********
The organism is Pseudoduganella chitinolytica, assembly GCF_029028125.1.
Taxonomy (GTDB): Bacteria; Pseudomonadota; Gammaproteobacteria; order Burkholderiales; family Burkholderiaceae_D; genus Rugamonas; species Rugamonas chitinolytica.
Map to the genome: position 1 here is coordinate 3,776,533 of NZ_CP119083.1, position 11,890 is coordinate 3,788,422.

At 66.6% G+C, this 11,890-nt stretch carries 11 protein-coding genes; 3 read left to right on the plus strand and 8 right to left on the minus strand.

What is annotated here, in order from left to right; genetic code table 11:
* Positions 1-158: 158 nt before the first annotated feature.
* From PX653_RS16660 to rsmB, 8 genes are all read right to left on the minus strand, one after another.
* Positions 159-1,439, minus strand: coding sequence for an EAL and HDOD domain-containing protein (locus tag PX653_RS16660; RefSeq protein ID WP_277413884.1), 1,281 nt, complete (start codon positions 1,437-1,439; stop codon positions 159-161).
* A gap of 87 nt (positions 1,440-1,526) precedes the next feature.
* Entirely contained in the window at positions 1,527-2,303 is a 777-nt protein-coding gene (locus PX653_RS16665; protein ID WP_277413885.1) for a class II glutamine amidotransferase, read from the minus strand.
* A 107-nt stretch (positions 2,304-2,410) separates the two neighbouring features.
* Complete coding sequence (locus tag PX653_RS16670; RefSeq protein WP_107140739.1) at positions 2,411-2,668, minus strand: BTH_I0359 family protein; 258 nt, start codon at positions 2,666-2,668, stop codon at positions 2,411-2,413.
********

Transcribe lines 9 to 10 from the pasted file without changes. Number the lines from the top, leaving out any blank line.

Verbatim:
* A gap of 87 nt (positions 1,440-1,526) precedes the next feature.
* Entirely contained in the window at positions 1,527-2,303 is a 777-nt protein-coding gene (locus PX653_RS16665; protein ID WP_277413885.1) for a class II glutamine amidotransferase, read from the minus strand.